Writing & Research Tips
Grammar & Mechanics
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Aggie Honor System
Texas A&M University at
Definitions of Academic
4. Multiple Submission:
Submitting substantial portions of the same work (including oral
reports) for credit more than once without authorization from the
instructor of the class for which the student submits the work.
Submitting the same
work for credit in more than one course without the instructor’s
Making revisions in a
paper or report (including oral presentations) that has been
submitted in one class and submitting it for credit in another class
without the instructor’s permission.
Representing group work
done in one class as one’s own work for the purpose of using it in
Other similar acts.
appropriation of another person's ideas, processes, results, or words
without giving appropriate credit.
knowingly, or carelessly presenting the work of another as one’s own
(i.e., without crediting the author or creator).
Failing to credit
sources used in a work product in an attempt to pass off the work as
Attempting to receive
credit for work performed by another, including papers obtained in
whole or in part from individuals or other sources. Students are
permitted to use the services of a tutor (paid or unpaid), a
professional editor, or the University Writing Center to assist them
in completing assigned work, unless such assistance is explicitly
prohibited by the instructor. If such services are used by the
student, the resulting product must be the original work of the
student. Purchasing research reports, essays, lab reports, practice
sets, or answers to assignments from any person or business is
strictly prohibited. Sale of such materials is a violation of both
these rules and State law.
Failing to cite the
World Wide Web, databases and other electronic resources if they are
utilized in any way as resource material in an academic exercise.
Other similar acts.
information pertaining to plagiarism:
Instructors are responsible for identifying any specific
style/format requirement for the course. Examples include, but are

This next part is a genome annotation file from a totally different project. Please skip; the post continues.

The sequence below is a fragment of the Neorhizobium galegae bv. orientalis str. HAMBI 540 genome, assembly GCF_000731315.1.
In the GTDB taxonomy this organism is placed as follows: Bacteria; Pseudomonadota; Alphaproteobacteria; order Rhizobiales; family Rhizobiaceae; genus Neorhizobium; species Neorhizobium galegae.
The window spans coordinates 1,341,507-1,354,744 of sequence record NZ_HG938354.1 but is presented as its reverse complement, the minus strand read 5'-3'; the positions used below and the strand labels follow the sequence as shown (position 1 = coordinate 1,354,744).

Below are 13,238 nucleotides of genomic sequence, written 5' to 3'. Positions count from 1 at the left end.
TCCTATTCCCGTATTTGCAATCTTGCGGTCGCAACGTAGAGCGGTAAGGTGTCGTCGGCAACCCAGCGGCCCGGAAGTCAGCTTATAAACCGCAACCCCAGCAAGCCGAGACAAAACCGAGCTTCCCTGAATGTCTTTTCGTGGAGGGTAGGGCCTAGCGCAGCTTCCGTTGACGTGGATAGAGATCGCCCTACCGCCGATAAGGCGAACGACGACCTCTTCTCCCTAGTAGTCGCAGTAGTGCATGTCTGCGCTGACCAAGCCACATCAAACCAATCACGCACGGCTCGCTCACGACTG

not limited to, American Psychological Association (APA) style and
Modern Languages Association (MLA) style.
Every direct quotation must be identified by quotation marks or
appropriate indentation and must be properly acknowledged in the
text by citation or in a footnote or endnote.
Prompt acknowledgment is required when material from another source
is paraphrased or summarized, in whole or in part, in one's own
words. To acknowledge a paraphrase properly, one might state: "To
paraphrase Locke's comment..." and then conclude with a footnote or
endnote identifying the exact reference.
Information gained in reading or research, which is not common
knowledge, must be acknowledged.
Common knowledge includes generally known facts such as the names of
leaders of prominent nations, basic scientific laws, etc., basic
historical information (e.g., George Washington was the first
President of the United States.) Common knowledge does not require
Materials which add only to a general understanding of a subject may
be acknowledged in the bibliography, and need not be footnoted or
end-noted. Writers should be certain that they have not used
specific information from a general source in preparing their work
unless it has been appropriately cited. Writers should not include
books, papers, or any other type of source in a bibliography, “works
cited” list, or a “works consulted” list unless those materials were
actually used in the research. The practice of citing unused works
is sometimes referred to as “padding.”
Footnotes, endnotes, and in-text
One footnote, endnote, or in-text citation is usually enough to
acknowledge indebtedness when a number of connected sentences are
drawn from one source. When direct quotations are used, however,
quotation marks must be inserted and acknowledgment made. Similarly,
when a passage is paraphrased, acknowledgment is required.
products, and visual aids:
All graphics, design products, and visual aids from another creator
used in academic assignments must reference the source of the
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